By Andrew Cluley
One day Grant Borgman could end up following in his father’s footsteps and work as an electrical engineer. If it happens, the Washtenaw Elementary Science Olympiad that took place at Pioneer High School Saturday could be one of the reasons why. Borgman was one of about 2,300 first through fifth graders, including students from all of Ann Arbor Public Schools elementary schools, that participated in what’s believed to be the largest Science Olympiad in the world.
Borgman’s only a fourth grader at Carpenter Elementary School but says he liked learning about building circuits, drawing them, and learning the symbols for circuits. ”It sounds cool to be an engineer and I really like building stuff and making things,” Borgman says.
His dad Aaron Borgman served as the coach for Carpenter’s Circuit Wizardry team. He says they learned a lot about circuits for fourth graders. “They have to understand the basics of electronics, voltage, current, resistance, and they also have to be able to take a description of a circuit and draw a schematic and build the circuit,” Aaron Borgman says.
Electronics was just one of the many areas students learned about in preparation for the Science Olympiad. Each grade had between 12 to 15 events. WESO Board President Susan Blackburn says a variety of events are chosen for each grade. “There’s something to appeal to everybody, to those that are very academic and test oriented, to those that like to build things and are more hands on, and some of our events have a little bit of both,” Blackburn says.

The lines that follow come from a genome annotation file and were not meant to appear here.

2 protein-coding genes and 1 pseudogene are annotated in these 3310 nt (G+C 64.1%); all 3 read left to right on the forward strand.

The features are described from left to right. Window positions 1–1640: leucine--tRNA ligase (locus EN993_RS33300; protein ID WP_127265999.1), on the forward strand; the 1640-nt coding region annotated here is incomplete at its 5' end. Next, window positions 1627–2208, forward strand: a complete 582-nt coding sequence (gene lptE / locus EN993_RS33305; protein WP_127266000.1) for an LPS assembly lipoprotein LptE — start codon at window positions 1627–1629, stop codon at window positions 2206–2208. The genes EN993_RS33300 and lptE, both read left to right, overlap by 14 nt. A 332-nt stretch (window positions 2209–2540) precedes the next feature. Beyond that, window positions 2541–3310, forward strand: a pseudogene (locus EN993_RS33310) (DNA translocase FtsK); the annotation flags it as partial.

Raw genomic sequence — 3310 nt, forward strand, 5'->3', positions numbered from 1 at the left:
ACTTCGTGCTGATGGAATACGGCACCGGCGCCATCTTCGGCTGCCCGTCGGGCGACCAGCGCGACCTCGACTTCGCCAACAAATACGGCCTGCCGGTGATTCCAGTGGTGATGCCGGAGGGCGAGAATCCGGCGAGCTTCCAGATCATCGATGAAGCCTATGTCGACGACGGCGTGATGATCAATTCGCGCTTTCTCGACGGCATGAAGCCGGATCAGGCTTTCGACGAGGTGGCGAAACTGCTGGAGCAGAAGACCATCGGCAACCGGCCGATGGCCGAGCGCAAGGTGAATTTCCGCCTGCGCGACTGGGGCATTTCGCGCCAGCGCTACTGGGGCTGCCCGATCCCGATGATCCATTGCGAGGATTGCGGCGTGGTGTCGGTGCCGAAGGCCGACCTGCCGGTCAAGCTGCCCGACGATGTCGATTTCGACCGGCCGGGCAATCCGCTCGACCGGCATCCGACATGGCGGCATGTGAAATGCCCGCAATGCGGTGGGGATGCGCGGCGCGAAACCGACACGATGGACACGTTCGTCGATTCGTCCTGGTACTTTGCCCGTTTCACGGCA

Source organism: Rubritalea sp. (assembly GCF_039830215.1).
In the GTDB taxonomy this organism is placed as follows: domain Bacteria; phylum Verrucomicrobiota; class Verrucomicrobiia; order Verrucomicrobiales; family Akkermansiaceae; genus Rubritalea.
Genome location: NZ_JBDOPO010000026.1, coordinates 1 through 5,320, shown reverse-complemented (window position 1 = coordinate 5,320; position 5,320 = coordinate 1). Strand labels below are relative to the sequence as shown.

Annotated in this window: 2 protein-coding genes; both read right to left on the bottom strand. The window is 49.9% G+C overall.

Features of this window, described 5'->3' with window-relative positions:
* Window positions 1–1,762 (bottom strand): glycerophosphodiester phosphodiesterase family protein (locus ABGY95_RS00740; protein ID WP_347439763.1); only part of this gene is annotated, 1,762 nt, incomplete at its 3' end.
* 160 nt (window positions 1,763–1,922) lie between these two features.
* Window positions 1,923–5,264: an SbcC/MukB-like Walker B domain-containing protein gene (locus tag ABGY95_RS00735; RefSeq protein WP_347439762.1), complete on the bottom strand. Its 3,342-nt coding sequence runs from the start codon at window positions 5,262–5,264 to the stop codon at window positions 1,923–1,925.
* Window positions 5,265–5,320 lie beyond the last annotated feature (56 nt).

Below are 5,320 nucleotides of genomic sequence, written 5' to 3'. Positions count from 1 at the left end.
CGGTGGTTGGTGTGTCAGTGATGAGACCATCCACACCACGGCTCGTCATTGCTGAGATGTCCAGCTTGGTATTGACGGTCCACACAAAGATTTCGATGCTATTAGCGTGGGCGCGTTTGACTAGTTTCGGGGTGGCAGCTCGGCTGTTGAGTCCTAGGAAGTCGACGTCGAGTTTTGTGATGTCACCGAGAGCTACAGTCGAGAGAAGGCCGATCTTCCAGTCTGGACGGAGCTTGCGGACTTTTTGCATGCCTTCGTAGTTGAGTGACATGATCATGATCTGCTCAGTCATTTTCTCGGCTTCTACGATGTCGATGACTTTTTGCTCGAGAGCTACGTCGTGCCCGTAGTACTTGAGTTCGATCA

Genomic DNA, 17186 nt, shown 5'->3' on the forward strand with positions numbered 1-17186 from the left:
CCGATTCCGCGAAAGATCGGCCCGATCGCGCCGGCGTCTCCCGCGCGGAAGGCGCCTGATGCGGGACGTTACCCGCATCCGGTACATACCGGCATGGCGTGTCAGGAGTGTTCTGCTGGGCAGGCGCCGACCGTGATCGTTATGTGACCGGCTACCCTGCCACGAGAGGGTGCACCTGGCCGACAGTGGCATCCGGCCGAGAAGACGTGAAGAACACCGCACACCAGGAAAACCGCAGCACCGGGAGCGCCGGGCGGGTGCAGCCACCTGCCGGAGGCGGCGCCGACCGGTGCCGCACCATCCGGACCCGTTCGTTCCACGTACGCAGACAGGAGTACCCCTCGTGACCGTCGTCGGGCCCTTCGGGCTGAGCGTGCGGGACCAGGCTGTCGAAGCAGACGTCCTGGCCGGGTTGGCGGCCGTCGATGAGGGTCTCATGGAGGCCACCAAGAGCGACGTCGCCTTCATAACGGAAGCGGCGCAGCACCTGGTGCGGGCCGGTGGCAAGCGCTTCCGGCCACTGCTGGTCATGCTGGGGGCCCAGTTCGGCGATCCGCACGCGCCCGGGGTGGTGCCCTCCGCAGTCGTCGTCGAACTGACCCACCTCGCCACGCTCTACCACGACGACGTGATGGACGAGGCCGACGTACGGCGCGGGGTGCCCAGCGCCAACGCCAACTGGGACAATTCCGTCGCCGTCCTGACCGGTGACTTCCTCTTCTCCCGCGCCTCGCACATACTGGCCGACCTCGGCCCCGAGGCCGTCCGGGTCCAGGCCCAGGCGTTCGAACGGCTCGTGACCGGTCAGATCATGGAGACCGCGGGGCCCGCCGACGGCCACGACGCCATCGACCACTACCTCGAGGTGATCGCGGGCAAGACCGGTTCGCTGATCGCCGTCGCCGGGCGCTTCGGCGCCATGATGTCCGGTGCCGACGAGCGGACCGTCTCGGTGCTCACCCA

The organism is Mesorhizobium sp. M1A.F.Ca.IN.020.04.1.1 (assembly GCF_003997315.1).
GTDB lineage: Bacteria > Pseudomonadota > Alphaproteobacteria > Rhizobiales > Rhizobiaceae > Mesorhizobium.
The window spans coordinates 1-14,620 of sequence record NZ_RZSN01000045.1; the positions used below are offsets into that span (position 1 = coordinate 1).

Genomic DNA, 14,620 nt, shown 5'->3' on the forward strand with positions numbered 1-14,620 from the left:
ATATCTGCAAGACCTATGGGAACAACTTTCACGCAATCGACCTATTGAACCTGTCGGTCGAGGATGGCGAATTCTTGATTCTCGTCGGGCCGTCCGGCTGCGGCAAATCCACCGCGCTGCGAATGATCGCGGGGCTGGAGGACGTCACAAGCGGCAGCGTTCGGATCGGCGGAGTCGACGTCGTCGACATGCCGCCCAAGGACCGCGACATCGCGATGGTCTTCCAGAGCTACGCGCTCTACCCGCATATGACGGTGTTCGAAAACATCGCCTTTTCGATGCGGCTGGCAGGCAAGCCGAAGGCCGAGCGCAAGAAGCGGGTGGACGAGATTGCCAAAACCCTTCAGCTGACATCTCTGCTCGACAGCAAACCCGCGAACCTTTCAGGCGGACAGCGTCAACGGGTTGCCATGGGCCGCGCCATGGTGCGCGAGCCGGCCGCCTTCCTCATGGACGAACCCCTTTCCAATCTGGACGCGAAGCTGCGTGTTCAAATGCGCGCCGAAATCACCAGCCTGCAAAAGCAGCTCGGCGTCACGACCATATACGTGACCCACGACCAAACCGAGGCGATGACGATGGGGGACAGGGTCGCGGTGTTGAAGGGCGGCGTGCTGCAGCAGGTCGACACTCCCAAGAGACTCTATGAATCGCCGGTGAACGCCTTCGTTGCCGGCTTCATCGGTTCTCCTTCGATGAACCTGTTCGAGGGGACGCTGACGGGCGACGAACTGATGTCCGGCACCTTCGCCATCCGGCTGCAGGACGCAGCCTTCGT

In addition to the events students practiced for ahead of the Science Olympiad, a variety of open events were available as well. Blackburn says this is another way the event exposes elementary students to the many different aspects of science. She says the goal of WESO is much larger than the one-day competition. “I think it’s more of a life-long process that they learn, hopefully we’ve instilled some love of science in them. That they’ve had a chance to discover different scientific principles and activities outside of what they’re taught in the classroom,” Blackburn says.
Developing this passion for science is one reason Juliet Berger continues to serve as the coach for the Feathered Friends event for students at Bach Elementary years after her daughter left the school. ”It’s a lifelong activity, you can bird when you’re 90 and we want to get kids interested in the environment and protecting our natural places,” Berger says.